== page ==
Baby did a bad, bad thing...

Most people who know me well will likely tell you that I'm cheap. Dirt cheap. I don't like to spend money on things I don't really need, frivoulous things that most of my friends have no problems hitting the credit for. The way I see it, most of the crap offered in today's trendy stores will probably lose its novelty in two and a half seconds, and ultimately end up in a seasonal garage sale with a 50 cent sticker on it. Not to mention the Visa bills that accompany such purchases. Just call me fiscally responsible.

Since graduating, though, things have changed. For some reason, I feel entitled to buying all the things that I could not afford while pocketing a minimum wage salary on campus. As soon as I got that diploma, I bought myself a new bedroom set (one that actually matches! Whoa!), some new clothes, and a bunch of random things that I've been eyeing the last few months (a new bonsai tree, a cute desk lamp from Target, and a plethora of CDs). The money I scored at my graduation party slipped away pretty quickly.

Monday, July 7th marked another major purchase, another dip in my baby-fresh savings account. After hitting the bank to deposit my latest paycheck, I drove down to Best Buy with every intention of finding an adequate computer printer (and no intention of spending more than $100). But as soon as I got to the printer aisle, my eyes starting wandering to all of the latest models of the ultra-fabulous photo-quality gadgets that could churn out true to life prints in less than a minute. Where my eyes wandered, my body followed. And I picked up a printer that only three months before I would have dismissed as a product for the stupid materialistic masses.

I bought the most expensive one in the store, the HP 7550. Without batting an eyelash, I handed over my Visa for this $300 contraption that only prints pretty pictures... no scanner, no copier, no built-in fax machine. And not only did I buy that thing, but all of the glossy photo papers and random acessories that Hewlett Packard assures me are absolutely necessary. My receipt says I paid about four-hundred dollars.

When I got home, I immediately set up and installed everything, and stayed up until 2 am printing out every damn jpeg I had on my hard drive. The prints are beautiful. True to life... they weren't kidding. I am very pleased with my purchase, this printer that my diploma has entitled me to buy. But now that my new HP 7550 is two days old, I'm finding that the novelty is already starting to wear off. Today I printed up some black and white documents for work, but no color photo copies... no true to life pictures. The $59 inkjet at the end of the printer aisle at Best Buy could probably do the same jobs that I've assigned to my new HP 7550.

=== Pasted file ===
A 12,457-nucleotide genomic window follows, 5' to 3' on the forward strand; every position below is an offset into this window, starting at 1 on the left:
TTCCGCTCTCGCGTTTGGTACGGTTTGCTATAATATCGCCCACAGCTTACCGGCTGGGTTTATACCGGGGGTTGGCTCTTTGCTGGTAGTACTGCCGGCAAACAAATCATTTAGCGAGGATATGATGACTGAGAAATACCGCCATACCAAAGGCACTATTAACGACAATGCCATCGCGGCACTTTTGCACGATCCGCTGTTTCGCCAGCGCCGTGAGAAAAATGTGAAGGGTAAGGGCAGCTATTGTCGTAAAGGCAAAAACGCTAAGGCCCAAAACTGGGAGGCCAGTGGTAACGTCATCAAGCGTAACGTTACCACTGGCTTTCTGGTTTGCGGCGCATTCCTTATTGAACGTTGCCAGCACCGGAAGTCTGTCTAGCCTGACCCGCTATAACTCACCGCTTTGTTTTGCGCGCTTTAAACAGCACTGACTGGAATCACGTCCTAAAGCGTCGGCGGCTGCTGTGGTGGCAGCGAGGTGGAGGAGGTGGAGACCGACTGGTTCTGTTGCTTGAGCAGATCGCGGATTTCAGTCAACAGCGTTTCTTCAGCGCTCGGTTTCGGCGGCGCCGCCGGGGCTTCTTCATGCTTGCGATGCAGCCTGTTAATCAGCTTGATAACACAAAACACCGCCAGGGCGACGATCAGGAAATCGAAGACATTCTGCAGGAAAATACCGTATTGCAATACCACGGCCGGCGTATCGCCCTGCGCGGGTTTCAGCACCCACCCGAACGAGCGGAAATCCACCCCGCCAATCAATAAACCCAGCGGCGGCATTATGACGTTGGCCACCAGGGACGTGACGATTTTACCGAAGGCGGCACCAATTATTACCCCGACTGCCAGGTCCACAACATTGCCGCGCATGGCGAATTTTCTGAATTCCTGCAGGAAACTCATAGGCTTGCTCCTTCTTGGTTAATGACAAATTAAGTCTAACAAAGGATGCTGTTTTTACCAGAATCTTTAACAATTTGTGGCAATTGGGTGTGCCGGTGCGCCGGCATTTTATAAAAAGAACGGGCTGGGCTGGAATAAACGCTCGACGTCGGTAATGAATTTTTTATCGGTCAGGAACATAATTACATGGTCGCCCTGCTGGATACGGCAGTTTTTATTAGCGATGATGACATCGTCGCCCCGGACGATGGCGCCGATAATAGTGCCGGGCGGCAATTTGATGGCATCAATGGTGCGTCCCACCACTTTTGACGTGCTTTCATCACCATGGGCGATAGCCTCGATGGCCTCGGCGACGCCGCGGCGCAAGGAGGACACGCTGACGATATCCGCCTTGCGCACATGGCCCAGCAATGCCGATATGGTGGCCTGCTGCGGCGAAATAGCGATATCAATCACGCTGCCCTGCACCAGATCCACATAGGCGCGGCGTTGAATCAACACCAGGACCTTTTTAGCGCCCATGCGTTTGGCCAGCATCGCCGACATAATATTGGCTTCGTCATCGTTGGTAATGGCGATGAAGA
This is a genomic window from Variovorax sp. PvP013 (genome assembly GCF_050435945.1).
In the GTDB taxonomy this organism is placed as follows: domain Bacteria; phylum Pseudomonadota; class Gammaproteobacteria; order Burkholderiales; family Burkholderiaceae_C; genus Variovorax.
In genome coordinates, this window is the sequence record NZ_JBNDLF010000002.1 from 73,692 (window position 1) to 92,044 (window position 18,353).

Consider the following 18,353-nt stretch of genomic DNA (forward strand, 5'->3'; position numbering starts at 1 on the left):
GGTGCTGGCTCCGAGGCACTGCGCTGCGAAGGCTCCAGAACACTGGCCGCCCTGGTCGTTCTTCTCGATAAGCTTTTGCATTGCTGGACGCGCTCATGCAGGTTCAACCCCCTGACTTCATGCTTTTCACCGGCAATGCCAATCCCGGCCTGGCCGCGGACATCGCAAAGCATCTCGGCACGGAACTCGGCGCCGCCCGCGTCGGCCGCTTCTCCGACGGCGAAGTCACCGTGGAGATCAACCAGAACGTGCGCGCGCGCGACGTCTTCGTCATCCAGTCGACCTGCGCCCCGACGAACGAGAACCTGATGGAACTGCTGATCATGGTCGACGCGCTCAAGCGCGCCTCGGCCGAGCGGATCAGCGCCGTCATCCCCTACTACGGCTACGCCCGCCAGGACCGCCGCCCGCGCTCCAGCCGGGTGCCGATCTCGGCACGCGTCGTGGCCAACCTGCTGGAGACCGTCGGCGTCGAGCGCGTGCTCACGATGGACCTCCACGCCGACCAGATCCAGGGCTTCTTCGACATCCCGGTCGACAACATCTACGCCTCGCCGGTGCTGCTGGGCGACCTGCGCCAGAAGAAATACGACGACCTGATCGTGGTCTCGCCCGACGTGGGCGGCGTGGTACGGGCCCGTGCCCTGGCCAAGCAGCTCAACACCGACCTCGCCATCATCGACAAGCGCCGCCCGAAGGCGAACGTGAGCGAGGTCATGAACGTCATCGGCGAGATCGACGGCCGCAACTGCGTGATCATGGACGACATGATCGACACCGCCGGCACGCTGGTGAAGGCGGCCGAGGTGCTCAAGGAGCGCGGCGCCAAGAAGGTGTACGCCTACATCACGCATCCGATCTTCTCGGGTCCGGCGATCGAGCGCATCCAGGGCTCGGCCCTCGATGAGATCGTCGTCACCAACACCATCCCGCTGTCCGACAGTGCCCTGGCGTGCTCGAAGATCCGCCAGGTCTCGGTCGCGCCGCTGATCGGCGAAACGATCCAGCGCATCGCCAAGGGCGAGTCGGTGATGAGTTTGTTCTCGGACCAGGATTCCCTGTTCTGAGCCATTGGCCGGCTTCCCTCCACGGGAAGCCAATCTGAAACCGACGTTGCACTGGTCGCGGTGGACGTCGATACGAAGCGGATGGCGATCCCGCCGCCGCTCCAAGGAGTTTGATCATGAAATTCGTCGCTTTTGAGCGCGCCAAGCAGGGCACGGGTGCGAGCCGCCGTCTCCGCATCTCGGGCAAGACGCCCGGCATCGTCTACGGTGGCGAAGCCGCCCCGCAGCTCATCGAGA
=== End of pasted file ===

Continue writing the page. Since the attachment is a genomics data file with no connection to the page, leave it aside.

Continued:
Right now I'm sitting at my desk (right beside my brand-new $300 printer) wondering when the heck I joined the ranks of the stupid materialistic masses. I still like having a photo printer around (after all, I'm entitled to one) but I'm wondering why was this hunk of plastic so exciting, so important to me. Why did I have to have it? My fingers are crossed in hopes that I haven't gotten sucked into the same consumer culture that decimated the financial status of half of my friends. Perhaps I should keep those fingers crossed... maybe it will keep them from picking up another nightstand-sized box at Best Buy. Hmmph.

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July 05, 2003

Another pic of me & Fat Bastard!

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July 02, 2003

So this is what my life has come to

When I was a little girl, I was determined to save the world. I was confident that I could do it, and I started by forming a group called the S.O.C. (Save Our Country). I presided over the group's three other members, all of whom were classmates of mine that indulged my ambition for the sake of friendship. We met on the playground, kept a detailed log book, and spoke of massive letter-writing campaigns to President Bush (the other one) to get him to stop homicide and poverty for good. I was only nine years old, and I had the master plan that would fix all of the social problems that existed since the dawn of civilization.

The S.O.C. only lasted about a year. We wrote lots of letters, but none of them were actually mailed. My parents didn't feel like paying for all of the postage. The other groups members eventually began using our meeting times for discussing the coming school dance and New Kids on the Block, and after the last day of third grade we officially disbanded. All that poverty and violence stuff was a little too far removed from our daily lives to keep our attention so long. We had more important things going on.

A few years later one of the former S.O.C. members and I spoke about our defunct group, and laughed at our nine-year-old naivete. What the hell were we thinking anyway? What group of third-graders could possible change the world? When we were that young, we didn't recognize our limitations, lack of resources, or society's unwillingness to give prepubescent Catholic school girls the time of day. And the problems of the world, they weren't permanent or unchangeable... all we had to do was care, and BOOM --problems solved. It was just that easy.

Now that I'm older, the sobering reality of the world's social problems has allowed me to see that my childhood efforts at global salvation were at best sincere, yet laughable. I know better now... some letters to the guy sitting pretty in the White House ain't gonna do a damn thing at all. I don't even bother with that kind of stuff anymore. But even now, I sometimes wonder whether I was better off as an ambitious-yet-ineffective child crusader than the wiser-yet-apathetic adult I am today. If only I could take my long-lost passion for change and scramble it around with my adult knowldege and resources... how many people out there could I help right now? A how the heck did I get here, anyway?


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Drina/Female/21-25. Lives in United States/Ohio/Cleveland, speaks English and Croatian. Eye color is brown. I am also creative. My interests are painting/psychology.
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United States, Ohio, Cleveland, English, Croatian, Drina, Female, 21-25, painting, psychology.